35. The Journey of Vitamin B12
One feature of the stomach’s mucus is that it contributes to the bone marrow that produces blood. It ensures that vitamin B12, which is of enormous importance to the body, reaches the marrow. When we examine the journey that vitamin B12 undertakes before it reaches the marrow, and the role played by this in the stomach mucosa, we shall see yet another miracle taking place at the microscopic level.
After entering the human body, vitamin B12 makes a long journey through the digestive system. It finally enters the bloodstream from the small intestine and reaches the bone marrow cells (Figure 127).
The absorption of vitamin B12 takes place in the small intestine. However, no digestive cell in the small intestine is able to trap the vitamin. There is a special group of cells in one small region of the small intestine that has solely been charged with capturing vitamin B12.27 This group of cells dedicates their lives, in a most miraculous manner, to trapping this vitamin. These cells identify and seize vitamin B12 from among trillions of molecules. How do these cells identify it, and how do they distinguish it from so many other substances? Why do they feel themselves obliged to capture vitamin B12?
The intelligence exhibited by these cells in catching vitamin B12 cannot, of course, emerge as the result of chance. As we shall clearly see, Almighty God, the sublime and mighty, deliberately created this system. When we examine it in a little more detail, miraculous proofs of creation will become more clear.
The cells in the small intestine are unable to recognize vitamin B12 in its raw form. In order for it to be recognized and caught, vitamin B12 needs to be marked with a special molecule. This requirement has, of course, already been taken into account, and a system to mark the vitamin B12 before it reaches the intestine has been established.
While the vitamin B12 is still in the stomach, the stomach cells produce a special “marker” molecule for B12. This molecule is like an identity document that the vitamin will need on the later stages of its journey. This “marker” adheres tightly to the vitamin B12 as it continues on its journey to the small intestine (Figure 128).
In the small intestine, border officials—a specialized group of cells, whose sole duty is to find vitamin B12—ensure its passage into the bloodstream. However, these “officials” are unable to recognize vitamin B12 in its unprocessed state. At this point, the “passport” carried by the B12 comes to its assistance. Thanks to this document, the border officials identify and locate the vitamin B12 from among trillions of other molecules. Then, again thanks to this marker molecule, they enable the vitamin B12 to enter the bloodstream. In this way, the B12 succeeds in reaching the bone marrow (Figures 129 through 131).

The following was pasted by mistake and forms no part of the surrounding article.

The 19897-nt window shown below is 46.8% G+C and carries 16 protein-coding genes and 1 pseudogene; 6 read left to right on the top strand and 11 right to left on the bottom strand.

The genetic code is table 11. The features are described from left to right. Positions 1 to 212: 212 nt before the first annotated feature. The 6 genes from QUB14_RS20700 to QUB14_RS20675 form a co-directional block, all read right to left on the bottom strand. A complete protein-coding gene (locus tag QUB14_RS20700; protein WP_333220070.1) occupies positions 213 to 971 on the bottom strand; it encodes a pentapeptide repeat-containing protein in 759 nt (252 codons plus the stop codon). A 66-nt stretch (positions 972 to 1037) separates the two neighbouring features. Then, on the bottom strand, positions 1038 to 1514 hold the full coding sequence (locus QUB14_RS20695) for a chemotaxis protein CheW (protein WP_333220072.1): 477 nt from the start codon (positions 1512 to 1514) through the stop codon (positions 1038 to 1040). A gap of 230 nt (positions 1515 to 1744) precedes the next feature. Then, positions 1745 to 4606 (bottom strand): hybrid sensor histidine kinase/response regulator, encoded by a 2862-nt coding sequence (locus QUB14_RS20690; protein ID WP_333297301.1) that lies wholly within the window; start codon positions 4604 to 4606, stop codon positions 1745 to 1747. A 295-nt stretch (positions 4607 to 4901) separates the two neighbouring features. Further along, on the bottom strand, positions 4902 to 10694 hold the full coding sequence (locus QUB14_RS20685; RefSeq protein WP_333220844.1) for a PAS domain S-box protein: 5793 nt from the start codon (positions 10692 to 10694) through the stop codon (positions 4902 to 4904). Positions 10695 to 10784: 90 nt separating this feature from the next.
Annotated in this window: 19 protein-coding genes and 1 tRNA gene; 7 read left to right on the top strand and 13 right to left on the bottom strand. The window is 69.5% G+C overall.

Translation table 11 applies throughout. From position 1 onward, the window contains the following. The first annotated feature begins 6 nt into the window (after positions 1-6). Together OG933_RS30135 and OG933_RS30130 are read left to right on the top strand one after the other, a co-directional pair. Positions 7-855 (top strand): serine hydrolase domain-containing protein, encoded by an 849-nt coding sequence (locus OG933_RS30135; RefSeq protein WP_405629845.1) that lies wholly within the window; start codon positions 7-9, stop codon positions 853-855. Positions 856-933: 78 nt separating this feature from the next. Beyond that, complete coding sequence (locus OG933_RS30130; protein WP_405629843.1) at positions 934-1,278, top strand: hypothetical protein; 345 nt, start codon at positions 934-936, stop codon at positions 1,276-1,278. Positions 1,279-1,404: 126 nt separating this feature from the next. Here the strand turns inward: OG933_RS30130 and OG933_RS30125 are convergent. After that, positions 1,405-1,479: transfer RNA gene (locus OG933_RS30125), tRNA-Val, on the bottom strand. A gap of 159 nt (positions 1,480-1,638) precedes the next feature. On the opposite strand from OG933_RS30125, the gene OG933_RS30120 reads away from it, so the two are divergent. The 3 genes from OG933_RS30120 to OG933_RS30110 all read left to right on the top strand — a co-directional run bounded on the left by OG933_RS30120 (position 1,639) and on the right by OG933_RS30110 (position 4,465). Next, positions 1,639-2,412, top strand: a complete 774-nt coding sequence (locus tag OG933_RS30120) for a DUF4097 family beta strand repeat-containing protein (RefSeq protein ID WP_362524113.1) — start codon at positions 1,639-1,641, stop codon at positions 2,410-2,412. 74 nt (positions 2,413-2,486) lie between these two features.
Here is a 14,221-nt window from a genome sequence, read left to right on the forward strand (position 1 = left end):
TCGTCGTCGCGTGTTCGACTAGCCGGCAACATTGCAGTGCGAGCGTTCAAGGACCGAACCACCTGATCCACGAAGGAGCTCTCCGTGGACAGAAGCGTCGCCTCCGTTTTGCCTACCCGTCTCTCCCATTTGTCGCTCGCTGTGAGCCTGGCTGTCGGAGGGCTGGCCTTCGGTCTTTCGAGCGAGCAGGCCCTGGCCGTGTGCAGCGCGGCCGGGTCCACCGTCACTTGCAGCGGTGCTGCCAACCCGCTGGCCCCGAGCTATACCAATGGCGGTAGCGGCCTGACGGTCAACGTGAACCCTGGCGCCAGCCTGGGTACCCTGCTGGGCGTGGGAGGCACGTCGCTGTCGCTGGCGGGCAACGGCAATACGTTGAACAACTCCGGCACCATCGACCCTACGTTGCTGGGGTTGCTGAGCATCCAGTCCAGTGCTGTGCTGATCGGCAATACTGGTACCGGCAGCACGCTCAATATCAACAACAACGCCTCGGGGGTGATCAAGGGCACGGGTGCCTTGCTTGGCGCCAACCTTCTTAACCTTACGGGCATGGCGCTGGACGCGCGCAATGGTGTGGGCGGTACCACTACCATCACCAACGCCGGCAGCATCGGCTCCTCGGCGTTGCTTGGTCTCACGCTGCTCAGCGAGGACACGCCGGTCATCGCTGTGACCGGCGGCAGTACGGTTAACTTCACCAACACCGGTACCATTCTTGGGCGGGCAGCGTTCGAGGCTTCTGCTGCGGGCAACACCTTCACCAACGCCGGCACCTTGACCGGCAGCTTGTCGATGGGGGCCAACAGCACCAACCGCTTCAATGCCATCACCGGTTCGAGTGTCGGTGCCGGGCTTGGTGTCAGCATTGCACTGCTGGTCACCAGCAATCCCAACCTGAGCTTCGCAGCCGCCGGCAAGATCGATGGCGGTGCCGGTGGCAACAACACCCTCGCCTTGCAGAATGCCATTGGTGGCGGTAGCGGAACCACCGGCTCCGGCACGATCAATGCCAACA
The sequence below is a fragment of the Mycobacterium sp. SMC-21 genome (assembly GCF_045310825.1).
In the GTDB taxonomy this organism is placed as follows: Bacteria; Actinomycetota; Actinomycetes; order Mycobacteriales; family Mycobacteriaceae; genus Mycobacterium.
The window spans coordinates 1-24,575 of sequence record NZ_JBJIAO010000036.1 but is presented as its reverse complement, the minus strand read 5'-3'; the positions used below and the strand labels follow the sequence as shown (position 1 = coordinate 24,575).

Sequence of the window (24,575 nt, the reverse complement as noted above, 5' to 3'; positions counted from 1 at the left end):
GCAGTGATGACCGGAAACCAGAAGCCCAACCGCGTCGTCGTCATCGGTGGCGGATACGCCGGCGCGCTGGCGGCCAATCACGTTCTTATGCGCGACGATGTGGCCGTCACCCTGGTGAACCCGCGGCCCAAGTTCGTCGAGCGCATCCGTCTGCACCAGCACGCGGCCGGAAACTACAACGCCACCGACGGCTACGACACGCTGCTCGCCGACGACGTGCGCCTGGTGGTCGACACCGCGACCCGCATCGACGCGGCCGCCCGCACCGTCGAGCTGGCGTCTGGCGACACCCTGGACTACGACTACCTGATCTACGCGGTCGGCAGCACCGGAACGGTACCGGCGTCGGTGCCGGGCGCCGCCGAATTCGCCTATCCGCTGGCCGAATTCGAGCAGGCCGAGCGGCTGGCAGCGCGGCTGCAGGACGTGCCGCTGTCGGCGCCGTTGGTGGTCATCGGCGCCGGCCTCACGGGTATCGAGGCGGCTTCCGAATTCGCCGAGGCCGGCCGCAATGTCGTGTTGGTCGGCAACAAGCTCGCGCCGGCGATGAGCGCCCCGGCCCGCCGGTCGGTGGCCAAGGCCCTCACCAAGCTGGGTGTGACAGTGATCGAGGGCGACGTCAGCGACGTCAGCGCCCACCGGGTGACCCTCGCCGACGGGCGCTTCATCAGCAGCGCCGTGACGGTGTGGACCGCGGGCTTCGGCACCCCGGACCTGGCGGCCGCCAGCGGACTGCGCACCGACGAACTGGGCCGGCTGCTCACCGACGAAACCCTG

As you’ve seen, the stomach cells know the importance to the body of vitamin B12. Moreover, the intestinal cells know what kind of marker they need in order to recognize B12, and they produce this marker molecule. Intestinal cells, have no eyes, hands or brains, yet they recognize this marker and thus catch the vitamin B12.
Another very important point is that the vitamin B12 absorbed as the result of all these events provides no direct benefit to the cells in either the stomach or the intestinal wall. Vitamin B12 is used very far away, in the bone marrow. Thanks to it, the human body can produce blood, and is thus able to survive.
The journey undertaken by a single vitamin and the details of that journey are sufficient for us to realize the flawless nature of the system established inside our bodies.
It is certain that the keen awareness and flawless functioning displayed in the course of these processes cannot take place through the will of the cells concerned. After all, the entities known as cells are structures consisting of collections of unconscious molecules. It would be meaningless to look for consciousness, will or a power inside a cell. It is our Lord, Almighty God, Who created this system, and all things, from nothing.